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Why California Wasn’t Ready For The Magic: A Breakdown Of Senate Bill 519

Why California Wasn’t Ready For The Magic: A Breakdown Of Senate Bill 519

Last month, a highly anticipated bill in California was struck down by the lawmakers. Even before it reached the full Assembly, Senate Bill 519 had language removed from it that would’ve decriminalized psychedelics statewide.

In its initial draft presented to the California State Appropriations Assembly, the bill would have made the possession of modest amounts of LSD, Mescaline, Ibogaine, MDMA, and Psilocybin mushrooms 100 percent legal.

Understanding Senate Bill 519

To fully understand what is happening in California, a thorough reading should also be taken for the other measures being passed around the state. And, perhaps, those that are not.

One of the more nebulous processes in American State politics is the Californian process for passing a bill into law. It is a gauntlet of reviews that strains out all but the most fiscally prudent bills, at least according to the state’s Assembly Appropriations Committee.

This panel has been a stern gatekeeper, and, when Senate Bill 519 came to them, it suffered the same fate as many other paradigm-shifting proposals. This includes a bill to block an environmentally disastrous water-transfer project in the Mojave desert. Another would’ve allowed regulators to pursue damages from social media giants who knowingly addict children.

There are possible financial incentives for the state to slow down the passage of a broad psychedelics reform bill. It will permit large corporations — including Big Pharma — to gather themselves ahead of federal deregulation of Psilocybin and MDMA. Both of these psychedelics are being considered for descheduling, according to one veteran mental health advocate I spoke with.

The decriminalization of psilocybin in San Francisco gives lawmakers an out for more aggressive deregulation. However, it still satisfies liberal voters.

The passage of the Decrim Nature bill in a major metropolitan area like San Francisco is an easy way for local politicians to win votes amongst Democrats and Progressive-Republicans alike. This still allows studies on community impact to be conducted, markets to spore, and, most importantly, major industry concerns to position themselves years ahead of statewide and federal action that would truly restructure the way psychedelics are governed.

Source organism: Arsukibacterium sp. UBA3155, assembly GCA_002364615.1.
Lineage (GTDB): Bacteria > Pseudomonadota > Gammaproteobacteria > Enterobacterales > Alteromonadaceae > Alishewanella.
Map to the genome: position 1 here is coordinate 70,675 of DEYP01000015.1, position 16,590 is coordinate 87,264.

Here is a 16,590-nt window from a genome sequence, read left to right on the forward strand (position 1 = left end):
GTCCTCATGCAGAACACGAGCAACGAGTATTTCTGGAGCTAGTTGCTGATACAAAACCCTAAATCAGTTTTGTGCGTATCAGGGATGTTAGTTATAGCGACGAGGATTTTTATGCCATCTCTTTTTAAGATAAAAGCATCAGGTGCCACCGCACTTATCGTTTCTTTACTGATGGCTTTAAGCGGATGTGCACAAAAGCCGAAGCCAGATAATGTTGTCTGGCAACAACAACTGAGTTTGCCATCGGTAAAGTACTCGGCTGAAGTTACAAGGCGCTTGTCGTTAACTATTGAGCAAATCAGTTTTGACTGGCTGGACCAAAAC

Until there are updates to federal laws concerning drug policy, Californians should not expect to see further progress on Senate Bill 519. To think of this another way, progressive cannabis policy has been lucrative for the state, but only up to a certain point.

While it’s easier than ever to legally sell marijuana products in California, the absence of updated laws covering federal trafficking that would allow cannabis to be shipped consumers in neighboring states means there is an ocean of product that goes bad sitting in farm bales from Mendocino to Santa Barbara. Unless it becomes federally legal for farmers to ship psychedelic mushrooms across state lines, an in-state decriminalization presents the same risk of creating an economic bottleneck to lawmakers.

Ongoing Social Disparities

Another comparative consideration: Psychedelics have not been linked to the social disparities facing people of color the way cannabis has. A major political incentive for the entire Green Wave in California was the astounding number of incarcerated persons whose only crime was cannabis possession.

American jails have been filled with people of color with a few grams of weed in their pockets far more than with those carrying mushrooms. Without the added push of civil rights groups that the cannabis legalization movement enjoyed in years past, the psychedelic movement will not be as capable of applying pressure to state legislatures.

Perhaps, most frustratingly, Senate Bill 519 was poised to be one of the most progressive pieces of state drug policy in a generation. It would’ve set a striking tone as states across the country explore various methods of assessing psychedelics for their therapeutic and recreational potential.

Senate Bill 519 will, no doubt, lead to a heap of research. Most of this will share a similar message: Psychedelics can do tremendous good, particularly when thoughtfully regulated and administered in a therapeutic setting.

There is also good news. The San Francisco resolution means that both sides of the East Bay are being put in a political spotlight. This comes at a time when America’s mental healthcare system faces an unprecedented crisis.

Looking for statistics? Once these sister cities begin to return the data to advocates and lawmakers, they could be recognized for the successful stewardship of a model that can be put to work elsewhere. Only then will laws like Senate Bill 519 be taken seriously — with a real possibility for change.

Noah Daly

View all posts by Noah Daly

Currently charting the course of America’s changing drug policy at Lucid News and Marijuana Moment. I also write stories about street art and modern art culture for Up Magazine. Journalist/Professional generalist with prior experience in personal training, executive administration, research, multimedia marketing, and ghost writing. A lover of innovative ideas, surfing, and Gracie Jiu-Jitsu.

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